Germany Unification


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German Unification
Background
Otto von Bismarck was the not the first to suggest the unification of the German states
The German parliament was first established in Frankfurt in 1848
German leaders faced a dual threat ­ they were vulnerable from a foreign invasion (such as
from France) and also from the radical demands of their own subjects.
Economic issues also suggested that unity would be beneficial.
German manufacturers and merchants had appreciated the relaxation of customs duties and
other restrictions.
Prussia would benefit in particular as she was economically very strong
Some economic unity had been achieved since 1834 in the form of the Zollverein
1848 revolutions illustrated that the middle class nationalists assembled in Frankfurt lacked
the political means to change/influence the powerful German princes
The Future lay with the king of Prussia or the Emperor of Austria
Austria initially was the stronger both militarily and diplomatically.
Neither Austria nor Prussia was particularly concerned with the `national question': Austria
focused on maintaining her empire; Prussia was concerned with northern Germany and for
maintaining the political and economic interests of its Junker governing class.

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However, in the 1850s the European context altered as Austrian credibility as the leader and
defender of the German princes was reduced dramatically; her failure to resist France in Italy
in 1859 showed her weakness whilst exposing Napoleon III as a new threat.
At the opening of the 1860s there was not only a power vacuum in the politics of German
leadership, but an urgent and widespread desire that it should be filled.…read more

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The Europe of the 1860s, 70s and 80s is one dominated by the Prussia M-P and the German
chancellor, Otto von Bismarck.
Historians usually regard the year that Bismarck left office, 1890, as the end of an era in European
history.…read more

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Why was Prussia not able to extend its Political influence within Germany in
the aftermath of the 48 revolutions?
Post 48, the stature of the Prussian state was higher than it had been in conservative circles. Austria was
pre-occupied with its Empire and the German confederation was obsolete. There was now a vacuum in
princely German politics that Baron Josef von Radowitz (Prussian King's advisor) tried to answer in his
proposals presented to the German states at Erfurt in March 1850.…read more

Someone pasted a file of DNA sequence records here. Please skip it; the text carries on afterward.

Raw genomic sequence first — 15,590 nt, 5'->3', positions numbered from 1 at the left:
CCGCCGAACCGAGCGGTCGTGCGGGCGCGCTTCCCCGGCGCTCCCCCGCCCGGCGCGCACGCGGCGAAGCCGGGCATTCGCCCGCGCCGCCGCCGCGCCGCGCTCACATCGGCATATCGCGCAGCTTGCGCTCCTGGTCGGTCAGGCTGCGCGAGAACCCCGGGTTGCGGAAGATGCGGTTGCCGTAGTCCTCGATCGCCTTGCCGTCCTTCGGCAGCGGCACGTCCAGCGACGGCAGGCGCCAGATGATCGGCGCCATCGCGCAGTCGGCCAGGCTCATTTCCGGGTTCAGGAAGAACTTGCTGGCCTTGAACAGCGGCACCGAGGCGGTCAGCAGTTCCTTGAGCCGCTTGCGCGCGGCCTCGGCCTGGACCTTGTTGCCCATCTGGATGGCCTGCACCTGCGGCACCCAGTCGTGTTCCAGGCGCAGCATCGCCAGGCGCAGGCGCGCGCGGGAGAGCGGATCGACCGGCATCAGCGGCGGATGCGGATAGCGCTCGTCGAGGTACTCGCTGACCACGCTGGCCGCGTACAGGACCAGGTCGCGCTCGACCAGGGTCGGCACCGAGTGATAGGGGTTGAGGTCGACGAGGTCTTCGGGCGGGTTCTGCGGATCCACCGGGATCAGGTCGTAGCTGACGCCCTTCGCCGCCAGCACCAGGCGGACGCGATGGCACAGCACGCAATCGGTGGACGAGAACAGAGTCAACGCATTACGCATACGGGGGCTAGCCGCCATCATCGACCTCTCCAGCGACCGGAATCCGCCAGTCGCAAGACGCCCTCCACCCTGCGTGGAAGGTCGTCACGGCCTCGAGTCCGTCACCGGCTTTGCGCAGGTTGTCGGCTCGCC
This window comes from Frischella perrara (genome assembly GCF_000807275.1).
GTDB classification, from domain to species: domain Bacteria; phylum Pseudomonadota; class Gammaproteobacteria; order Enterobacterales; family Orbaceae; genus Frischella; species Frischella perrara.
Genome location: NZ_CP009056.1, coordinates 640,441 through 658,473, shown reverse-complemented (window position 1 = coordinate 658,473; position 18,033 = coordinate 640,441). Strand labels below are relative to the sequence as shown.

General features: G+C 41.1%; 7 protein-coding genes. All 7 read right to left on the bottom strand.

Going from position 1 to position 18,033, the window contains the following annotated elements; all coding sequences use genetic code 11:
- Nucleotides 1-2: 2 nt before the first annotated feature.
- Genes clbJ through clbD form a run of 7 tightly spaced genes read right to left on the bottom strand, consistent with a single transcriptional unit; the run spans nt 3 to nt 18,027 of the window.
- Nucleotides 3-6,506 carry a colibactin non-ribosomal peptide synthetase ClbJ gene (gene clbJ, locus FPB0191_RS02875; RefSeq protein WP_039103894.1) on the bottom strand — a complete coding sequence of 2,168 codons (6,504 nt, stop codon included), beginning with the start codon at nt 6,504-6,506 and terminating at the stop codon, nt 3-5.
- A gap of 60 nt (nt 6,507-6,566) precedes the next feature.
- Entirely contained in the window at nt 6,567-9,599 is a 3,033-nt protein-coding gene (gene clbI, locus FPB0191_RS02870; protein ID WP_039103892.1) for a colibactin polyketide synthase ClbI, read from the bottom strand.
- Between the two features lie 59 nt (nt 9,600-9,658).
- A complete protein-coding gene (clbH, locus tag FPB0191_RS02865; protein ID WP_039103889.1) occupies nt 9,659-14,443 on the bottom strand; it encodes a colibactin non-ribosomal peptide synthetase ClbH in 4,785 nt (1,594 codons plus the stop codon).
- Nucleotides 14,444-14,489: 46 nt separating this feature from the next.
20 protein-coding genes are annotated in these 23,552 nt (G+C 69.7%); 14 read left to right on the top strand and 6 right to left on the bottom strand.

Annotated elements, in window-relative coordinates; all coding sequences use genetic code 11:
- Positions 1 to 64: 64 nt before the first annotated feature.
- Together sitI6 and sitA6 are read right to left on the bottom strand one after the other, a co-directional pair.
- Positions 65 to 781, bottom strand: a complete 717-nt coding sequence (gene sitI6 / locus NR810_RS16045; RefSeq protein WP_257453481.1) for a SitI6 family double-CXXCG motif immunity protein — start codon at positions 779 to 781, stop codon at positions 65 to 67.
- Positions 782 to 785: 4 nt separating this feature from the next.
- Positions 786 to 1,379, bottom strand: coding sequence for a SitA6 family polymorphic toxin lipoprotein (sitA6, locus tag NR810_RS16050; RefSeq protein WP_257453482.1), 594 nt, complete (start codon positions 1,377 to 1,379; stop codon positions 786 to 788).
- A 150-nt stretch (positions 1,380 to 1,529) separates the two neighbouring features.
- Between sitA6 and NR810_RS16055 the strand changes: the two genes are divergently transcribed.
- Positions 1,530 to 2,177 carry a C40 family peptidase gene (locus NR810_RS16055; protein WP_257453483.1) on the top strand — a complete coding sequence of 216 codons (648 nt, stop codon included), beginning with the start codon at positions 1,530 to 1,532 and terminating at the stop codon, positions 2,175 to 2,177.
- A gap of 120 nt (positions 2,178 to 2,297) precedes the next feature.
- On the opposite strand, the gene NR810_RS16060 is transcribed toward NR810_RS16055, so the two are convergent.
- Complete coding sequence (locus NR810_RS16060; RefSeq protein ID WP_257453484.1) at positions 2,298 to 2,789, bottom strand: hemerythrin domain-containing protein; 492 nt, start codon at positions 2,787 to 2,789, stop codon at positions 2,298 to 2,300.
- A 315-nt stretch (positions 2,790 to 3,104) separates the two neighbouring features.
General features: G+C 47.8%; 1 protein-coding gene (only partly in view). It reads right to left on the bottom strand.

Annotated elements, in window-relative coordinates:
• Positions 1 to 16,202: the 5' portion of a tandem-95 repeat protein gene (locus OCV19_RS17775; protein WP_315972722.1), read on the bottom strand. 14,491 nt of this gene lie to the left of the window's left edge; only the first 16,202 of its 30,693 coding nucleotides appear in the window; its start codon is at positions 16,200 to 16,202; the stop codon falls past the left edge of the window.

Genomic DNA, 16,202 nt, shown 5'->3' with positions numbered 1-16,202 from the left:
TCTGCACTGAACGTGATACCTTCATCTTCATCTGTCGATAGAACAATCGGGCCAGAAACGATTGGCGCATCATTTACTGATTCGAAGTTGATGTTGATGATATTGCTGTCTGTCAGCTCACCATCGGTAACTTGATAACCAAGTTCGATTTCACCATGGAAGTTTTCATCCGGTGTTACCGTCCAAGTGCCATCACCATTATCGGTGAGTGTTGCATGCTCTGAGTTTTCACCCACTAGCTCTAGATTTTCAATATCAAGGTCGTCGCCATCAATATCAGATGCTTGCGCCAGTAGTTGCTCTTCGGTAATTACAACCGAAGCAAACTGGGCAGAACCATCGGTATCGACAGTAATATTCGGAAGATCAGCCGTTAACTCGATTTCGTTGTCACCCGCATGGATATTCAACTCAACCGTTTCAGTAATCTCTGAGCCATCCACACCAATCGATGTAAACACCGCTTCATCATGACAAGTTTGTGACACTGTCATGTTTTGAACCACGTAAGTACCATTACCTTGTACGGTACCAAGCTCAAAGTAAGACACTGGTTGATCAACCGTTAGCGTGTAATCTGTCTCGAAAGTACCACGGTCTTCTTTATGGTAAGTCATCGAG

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Italy. Austria did not want to see Russia in control of Moldavia, Wallachia and the mouth of the
Danube river. This required an understanding with Prussia ­ Prussia could not attempt to benefit in
Germany from Austria's preoccupation (as Prussia had done previously in 1850). Prussia was divided ­
Conservatives were pro Russia and Liberals were pro Britain and France. Friedrich Wilhelm made the least
controversial choice ­ neutrality. Thus, neither of the German powers took part militarily.…read more

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The army and technology
Prussia was more advanced in using modern industrial developments in its military than any other European
state. Railways were specifically planned for troop transport from border to border: there was a specific
military department dedicated to the study of rail transport. Therefore, in 1866 Prussia's five railway lines
assembled her troops on Austria's northern frontier in 5 days ­ the Austrian's took 45 days! In 1870 troops
were transported from East Prussia to Lorraine in 36 hours.…read more

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In what respects did Prussia's economy provide a basis for its dominance
within Germany
Prussia's resources and government policy
Prussia had remarkable natural resources especially with the newly acquired Rhineland. The Ruhr and the
Rhineland had considerable coal and iron ore deposits, and the Saar had coal. Prussian Silesia and Upper
Silesia had coal, zinc and iron. The Prussian government actively helped the development of
industries. Friedrich von Motz, Finance Minister, contributed with tax reforms and a road building
programme.…read more

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Why was there a constitutional crisis in Prussia in 1860-62 and why did it
bring Otto von Bismarck to power?
The ascension of King Wilhelm I
In October 1858 the mental illness of Friederich Wilhelm required the appointment of his brother, Prince
Wilhelm, as regent. Friedrich Wilhelm died in 1860. Prince Wilhelm had a reputation as a strict conservative
(not necessarily true).…read more

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